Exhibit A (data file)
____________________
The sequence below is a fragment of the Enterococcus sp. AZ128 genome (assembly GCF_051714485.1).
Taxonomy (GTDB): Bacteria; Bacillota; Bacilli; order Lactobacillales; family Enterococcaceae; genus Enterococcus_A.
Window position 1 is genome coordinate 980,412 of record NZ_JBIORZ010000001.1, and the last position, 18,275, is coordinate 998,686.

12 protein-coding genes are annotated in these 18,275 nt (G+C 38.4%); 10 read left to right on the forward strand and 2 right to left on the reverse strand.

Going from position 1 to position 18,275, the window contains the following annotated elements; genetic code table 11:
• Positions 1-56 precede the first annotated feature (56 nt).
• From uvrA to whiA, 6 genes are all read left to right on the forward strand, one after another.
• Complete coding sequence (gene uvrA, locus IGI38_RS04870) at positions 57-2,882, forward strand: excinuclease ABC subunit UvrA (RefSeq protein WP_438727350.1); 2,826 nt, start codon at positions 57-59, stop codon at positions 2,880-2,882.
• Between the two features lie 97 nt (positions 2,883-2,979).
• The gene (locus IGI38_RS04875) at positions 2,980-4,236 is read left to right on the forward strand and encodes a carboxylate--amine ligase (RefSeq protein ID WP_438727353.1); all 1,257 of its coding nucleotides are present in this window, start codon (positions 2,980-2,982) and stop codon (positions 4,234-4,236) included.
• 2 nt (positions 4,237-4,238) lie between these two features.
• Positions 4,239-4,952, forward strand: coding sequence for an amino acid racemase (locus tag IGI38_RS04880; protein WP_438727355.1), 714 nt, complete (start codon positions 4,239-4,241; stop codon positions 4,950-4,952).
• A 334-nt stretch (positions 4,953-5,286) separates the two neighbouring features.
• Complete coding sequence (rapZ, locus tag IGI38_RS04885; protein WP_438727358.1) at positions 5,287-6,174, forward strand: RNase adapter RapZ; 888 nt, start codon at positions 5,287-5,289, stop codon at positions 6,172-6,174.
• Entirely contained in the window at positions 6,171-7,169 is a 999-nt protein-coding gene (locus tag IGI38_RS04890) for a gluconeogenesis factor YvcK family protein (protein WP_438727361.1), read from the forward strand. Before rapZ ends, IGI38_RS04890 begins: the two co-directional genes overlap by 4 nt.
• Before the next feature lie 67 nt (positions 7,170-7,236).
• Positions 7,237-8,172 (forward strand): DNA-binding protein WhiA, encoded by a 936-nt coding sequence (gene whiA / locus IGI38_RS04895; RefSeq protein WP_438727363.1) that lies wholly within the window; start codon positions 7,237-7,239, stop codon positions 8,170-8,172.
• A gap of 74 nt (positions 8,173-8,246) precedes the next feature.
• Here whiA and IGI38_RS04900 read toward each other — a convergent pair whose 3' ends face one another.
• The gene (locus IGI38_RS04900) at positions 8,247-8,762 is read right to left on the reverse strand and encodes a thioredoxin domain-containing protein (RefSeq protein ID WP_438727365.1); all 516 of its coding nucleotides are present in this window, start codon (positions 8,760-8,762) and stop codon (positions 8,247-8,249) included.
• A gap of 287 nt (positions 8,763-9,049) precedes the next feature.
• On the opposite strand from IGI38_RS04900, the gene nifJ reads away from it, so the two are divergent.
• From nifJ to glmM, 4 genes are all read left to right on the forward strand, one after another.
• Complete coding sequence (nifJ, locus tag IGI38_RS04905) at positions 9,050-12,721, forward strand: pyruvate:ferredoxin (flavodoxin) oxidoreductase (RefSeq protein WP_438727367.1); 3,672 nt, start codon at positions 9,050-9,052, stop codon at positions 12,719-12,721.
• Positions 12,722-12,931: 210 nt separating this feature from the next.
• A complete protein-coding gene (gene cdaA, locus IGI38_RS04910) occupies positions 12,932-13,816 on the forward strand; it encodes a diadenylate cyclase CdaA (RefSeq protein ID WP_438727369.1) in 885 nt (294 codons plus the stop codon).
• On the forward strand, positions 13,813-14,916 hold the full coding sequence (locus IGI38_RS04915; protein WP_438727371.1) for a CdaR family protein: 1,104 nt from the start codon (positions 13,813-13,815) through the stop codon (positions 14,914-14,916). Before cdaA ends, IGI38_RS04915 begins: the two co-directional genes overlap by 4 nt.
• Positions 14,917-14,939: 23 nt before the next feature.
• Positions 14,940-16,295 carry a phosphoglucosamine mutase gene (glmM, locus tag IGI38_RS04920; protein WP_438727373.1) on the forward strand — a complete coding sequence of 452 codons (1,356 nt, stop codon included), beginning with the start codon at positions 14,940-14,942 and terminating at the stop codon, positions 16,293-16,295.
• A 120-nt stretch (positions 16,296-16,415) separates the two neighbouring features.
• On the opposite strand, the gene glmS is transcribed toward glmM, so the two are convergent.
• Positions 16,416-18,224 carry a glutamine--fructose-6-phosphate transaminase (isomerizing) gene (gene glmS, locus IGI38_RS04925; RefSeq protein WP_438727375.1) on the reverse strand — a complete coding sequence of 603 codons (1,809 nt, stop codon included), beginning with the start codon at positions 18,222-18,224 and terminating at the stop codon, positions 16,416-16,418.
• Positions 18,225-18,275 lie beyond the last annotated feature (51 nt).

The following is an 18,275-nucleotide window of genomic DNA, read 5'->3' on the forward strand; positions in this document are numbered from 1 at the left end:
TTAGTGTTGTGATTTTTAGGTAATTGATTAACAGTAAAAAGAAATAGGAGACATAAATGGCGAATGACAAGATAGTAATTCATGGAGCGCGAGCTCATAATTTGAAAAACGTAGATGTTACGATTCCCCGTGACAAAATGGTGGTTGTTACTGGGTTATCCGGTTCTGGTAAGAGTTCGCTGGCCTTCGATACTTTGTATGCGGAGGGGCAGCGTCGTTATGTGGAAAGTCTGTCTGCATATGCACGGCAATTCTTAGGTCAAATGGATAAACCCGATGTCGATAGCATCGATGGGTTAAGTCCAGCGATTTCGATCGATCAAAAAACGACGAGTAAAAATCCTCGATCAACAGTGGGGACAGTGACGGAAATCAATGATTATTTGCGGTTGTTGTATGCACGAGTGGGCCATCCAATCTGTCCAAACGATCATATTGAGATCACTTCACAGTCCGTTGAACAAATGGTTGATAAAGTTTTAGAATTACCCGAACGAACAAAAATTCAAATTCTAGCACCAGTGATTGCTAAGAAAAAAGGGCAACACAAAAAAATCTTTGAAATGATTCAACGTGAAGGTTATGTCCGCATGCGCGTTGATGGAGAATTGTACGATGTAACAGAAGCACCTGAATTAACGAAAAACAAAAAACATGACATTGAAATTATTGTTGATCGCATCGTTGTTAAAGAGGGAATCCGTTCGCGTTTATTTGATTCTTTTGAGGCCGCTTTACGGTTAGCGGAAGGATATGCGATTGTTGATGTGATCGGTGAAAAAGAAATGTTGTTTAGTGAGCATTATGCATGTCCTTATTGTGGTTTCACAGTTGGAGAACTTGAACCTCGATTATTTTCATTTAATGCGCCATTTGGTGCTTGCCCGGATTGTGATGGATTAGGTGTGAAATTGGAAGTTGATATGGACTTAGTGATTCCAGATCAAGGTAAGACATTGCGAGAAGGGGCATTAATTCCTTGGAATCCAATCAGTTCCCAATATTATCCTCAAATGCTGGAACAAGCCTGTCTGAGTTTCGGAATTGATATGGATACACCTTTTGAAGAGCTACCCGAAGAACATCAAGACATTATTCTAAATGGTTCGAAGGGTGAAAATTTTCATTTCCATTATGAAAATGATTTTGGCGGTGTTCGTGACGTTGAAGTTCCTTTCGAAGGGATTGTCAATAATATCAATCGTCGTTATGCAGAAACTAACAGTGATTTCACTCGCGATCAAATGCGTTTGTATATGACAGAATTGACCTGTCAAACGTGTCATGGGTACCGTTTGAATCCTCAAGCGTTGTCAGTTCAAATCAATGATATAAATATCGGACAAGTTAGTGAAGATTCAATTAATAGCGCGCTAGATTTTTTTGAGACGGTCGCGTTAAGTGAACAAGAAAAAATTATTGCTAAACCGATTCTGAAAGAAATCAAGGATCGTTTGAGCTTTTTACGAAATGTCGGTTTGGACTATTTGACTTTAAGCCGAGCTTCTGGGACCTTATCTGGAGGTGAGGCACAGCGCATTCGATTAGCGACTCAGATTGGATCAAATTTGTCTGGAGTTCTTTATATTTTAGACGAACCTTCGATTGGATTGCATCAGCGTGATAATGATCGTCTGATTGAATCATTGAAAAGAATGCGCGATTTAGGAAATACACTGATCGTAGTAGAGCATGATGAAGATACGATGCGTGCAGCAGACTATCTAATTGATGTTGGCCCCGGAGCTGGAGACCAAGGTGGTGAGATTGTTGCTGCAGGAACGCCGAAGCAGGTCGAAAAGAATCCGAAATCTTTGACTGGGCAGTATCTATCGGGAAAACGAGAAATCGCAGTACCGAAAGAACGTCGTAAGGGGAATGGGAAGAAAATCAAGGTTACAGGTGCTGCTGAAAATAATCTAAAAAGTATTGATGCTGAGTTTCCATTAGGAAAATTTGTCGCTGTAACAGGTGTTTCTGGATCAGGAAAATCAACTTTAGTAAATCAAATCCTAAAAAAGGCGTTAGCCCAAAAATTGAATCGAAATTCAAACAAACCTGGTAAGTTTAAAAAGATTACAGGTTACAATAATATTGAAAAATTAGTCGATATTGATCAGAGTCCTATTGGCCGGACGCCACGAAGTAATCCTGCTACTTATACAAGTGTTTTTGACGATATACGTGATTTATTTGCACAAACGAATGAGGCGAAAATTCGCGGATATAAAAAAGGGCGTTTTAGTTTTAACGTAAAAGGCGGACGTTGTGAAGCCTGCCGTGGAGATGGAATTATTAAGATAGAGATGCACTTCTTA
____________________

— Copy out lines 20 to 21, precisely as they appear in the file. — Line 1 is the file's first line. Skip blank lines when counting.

• The gene (locus IGI38_RS04900) at positions 8,247-8,762 is read right to left on the reverse strand and encodes a thioredoxin domain-containing protein (RefSeq protein ID WP_438727365.1); all 516 of its coding nucleotides are present in this window, start codon (positions 8,760-8,762) and stop codon (positions 8,247-8,249) included.
• A gap of 287 nt (positions 8,763-9,049) precedes the next feature.